It's pretty remarkable to remind yourself that not long ago David Frum was writing speeches for George W. Bush, and now he is writing things like this:
Well before the crash of 2008, the U.S. economy was sending ominous warning signals. Median incomes were stagnating. Home prices rose beyond their rental values. Consumer indebtedness was soaring. Instead, conservatives preferred to focus on positive signals — job numbers, for example — to describe the Bush economy as “the greatest story never told.”
Too often, conservatives dupe themselves. They wrap themselves in closed information systems based upon pretend information. In this closed information system, banks can collapse without injuring the rest of the economy, tax cuts always pay for themselves and Congressional earmarks cause the federal budget deficit. Even the market collapse has not shaken some conservatives out of their closed information system. It enfolded them more closely within it. This is how to understand the Glenn Beck phenomenon. Every day, Beck offers alternative knowledge — an alternative history of the United States and the world, an alternative system of economics, an alternative reality. As corporate profits soar, the closed information system insists that the free-enterprise system is under assault. As prices slump, we are warned of imminent hyperinflation. As black Americans are crushed under Depression-level unemployment, the administration’s policies are condemned by some conservatives as an outburst of Kenyan racial revenge against the white overlord.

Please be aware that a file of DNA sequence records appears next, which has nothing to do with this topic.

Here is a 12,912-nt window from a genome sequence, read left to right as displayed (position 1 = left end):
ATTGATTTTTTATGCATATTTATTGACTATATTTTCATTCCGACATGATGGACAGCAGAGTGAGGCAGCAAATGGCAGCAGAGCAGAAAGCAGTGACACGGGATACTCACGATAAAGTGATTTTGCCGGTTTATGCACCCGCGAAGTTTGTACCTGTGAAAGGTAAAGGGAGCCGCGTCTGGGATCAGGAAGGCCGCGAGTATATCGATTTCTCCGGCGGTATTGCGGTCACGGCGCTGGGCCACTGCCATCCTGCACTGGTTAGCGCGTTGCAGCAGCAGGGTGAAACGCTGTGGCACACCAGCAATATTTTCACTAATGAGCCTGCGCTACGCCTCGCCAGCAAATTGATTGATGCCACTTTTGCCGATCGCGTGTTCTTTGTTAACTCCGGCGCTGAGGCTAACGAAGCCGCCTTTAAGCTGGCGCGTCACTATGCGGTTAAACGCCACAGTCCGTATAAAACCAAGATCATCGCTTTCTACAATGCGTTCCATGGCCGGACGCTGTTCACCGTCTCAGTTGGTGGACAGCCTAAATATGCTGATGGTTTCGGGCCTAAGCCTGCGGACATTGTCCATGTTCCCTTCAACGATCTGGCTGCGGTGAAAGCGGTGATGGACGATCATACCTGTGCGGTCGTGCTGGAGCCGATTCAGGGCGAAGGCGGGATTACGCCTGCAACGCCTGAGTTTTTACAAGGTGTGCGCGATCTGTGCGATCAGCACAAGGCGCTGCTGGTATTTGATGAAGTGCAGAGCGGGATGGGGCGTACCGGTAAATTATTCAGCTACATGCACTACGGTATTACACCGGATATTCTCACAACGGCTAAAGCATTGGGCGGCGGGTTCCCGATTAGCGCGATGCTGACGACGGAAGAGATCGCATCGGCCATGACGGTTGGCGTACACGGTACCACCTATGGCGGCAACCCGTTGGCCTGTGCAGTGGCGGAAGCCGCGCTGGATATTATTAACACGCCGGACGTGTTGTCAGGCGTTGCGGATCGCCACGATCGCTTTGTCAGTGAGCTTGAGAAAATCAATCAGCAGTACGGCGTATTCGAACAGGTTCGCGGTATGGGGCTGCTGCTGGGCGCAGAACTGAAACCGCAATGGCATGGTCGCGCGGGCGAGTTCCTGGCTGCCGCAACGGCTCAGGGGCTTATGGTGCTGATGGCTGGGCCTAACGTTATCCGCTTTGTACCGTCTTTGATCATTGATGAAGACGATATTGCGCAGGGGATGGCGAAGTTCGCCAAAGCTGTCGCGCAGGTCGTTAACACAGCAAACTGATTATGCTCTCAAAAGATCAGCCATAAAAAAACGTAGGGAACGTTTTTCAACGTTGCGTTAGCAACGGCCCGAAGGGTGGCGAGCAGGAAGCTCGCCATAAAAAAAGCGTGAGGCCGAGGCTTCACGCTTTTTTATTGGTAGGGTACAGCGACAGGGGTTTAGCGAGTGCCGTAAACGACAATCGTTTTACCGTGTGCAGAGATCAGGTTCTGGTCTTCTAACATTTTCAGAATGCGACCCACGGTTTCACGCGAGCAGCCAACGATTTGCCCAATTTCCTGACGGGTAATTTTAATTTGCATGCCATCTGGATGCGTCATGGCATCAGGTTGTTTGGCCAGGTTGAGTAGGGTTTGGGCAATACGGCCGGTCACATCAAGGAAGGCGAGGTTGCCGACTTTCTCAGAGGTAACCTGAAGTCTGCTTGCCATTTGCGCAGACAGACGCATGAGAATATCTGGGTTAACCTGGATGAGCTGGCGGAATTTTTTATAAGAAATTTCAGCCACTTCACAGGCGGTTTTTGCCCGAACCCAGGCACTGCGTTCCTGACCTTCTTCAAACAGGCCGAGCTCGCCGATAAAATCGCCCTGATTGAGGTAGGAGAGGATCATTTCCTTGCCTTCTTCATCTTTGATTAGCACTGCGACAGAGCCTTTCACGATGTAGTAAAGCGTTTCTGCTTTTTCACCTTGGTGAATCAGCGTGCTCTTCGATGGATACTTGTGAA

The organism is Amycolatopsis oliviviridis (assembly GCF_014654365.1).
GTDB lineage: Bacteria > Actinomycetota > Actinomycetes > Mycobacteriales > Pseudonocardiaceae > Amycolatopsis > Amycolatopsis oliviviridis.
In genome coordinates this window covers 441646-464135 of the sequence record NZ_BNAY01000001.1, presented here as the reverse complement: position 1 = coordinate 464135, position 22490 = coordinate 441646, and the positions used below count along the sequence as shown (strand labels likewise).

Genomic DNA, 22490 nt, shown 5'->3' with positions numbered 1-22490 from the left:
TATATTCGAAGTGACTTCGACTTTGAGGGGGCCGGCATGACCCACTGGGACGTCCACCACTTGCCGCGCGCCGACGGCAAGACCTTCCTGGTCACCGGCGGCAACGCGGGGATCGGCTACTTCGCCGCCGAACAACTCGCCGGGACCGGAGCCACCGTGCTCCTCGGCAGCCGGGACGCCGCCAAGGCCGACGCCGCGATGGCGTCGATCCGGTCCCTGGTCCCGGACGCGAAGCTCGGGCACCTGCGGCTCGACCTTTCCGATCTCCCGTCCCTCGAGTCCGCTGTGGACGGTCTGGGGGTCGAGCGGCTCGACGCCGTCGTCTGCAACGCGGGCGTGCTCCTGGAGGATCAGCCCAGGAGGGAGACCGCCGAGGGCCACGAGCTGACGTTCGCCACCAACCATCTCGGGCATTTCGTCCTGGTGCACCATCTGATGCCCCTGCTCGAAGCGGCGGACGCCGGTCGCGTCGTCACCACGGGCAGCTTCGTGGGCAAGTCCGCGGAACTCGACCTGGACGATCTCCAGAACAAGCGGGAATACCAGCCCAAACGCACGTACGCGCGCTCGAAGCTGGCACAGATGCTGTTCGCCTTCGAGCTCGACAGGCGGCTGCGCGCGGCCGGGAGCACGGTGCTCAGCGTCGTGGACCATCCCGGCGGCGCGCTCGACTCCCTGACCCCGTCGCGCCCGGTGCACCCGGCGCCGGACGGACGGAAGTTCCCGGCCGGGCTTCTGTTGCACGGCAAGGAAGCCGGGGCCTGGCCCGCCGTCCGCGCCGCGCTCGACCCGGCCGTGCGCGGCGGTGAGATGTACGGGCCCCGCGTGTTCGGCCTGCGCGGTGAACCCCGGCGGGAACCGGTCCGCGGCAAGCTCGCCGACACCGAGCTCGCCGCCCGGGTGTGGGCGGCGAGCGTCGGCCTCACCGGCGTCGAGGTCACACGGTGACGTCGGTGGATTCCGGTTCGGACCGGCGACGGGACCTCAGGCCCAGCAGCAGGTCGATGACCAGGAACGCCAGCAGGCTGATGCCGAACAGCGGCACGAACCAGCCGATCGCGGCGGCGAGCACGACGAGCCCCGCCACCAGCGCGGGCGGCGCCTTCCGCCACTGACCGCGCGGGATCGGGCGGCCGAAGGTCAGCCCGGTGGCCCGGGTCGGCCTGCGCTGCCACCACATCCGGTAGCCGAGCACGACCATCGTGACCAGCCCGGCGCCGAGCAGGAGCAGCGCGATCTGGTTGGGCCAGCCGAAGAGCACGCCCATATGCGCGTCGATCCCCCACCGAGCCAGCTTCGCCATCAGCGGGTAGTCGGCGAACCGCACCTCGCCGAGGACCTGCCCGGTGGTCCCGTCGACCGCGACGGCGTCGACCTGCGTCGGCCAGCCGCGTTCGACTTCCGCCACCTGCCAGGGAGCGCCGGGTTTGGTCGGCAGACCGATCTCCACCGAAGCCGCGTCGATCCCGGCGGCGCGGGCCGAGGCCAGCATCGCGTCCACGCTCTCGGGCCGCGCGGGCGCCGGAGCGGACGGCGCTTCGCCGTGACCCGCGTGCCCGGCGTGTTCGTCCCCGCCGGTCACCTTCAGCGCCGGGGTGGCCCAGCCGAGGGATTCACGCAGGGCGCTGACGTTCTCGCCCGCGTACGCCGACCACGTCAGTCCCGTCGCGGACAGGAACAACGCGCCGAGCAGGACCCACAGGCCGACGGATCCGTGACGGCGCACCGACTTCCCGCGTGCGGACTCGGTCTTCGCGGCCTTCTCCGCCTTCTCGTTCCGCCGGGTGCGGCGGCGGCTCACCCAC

Meanwhile, Republican officeholders who want to explain why they acted to prevent the collapse of the U.S. banking system can get no hearing from voters seized with certainty that a bank collapse would have done no harm to ordinary people. Support for TARP has become a career-ender for Republican incumbents, and we shall see what it does to Mitt Romney, the one national Republican figure who still defends TARP.
The whole piece is a dead-on attack on the central thrust of conservative thought over the last two years. I think it's desperately necessary that sane people reform the conservative movement into a non-pathological, reality-based force in American politics. But I fear Frum is slaying so many sacred cows that nobody in the movement will listen to him.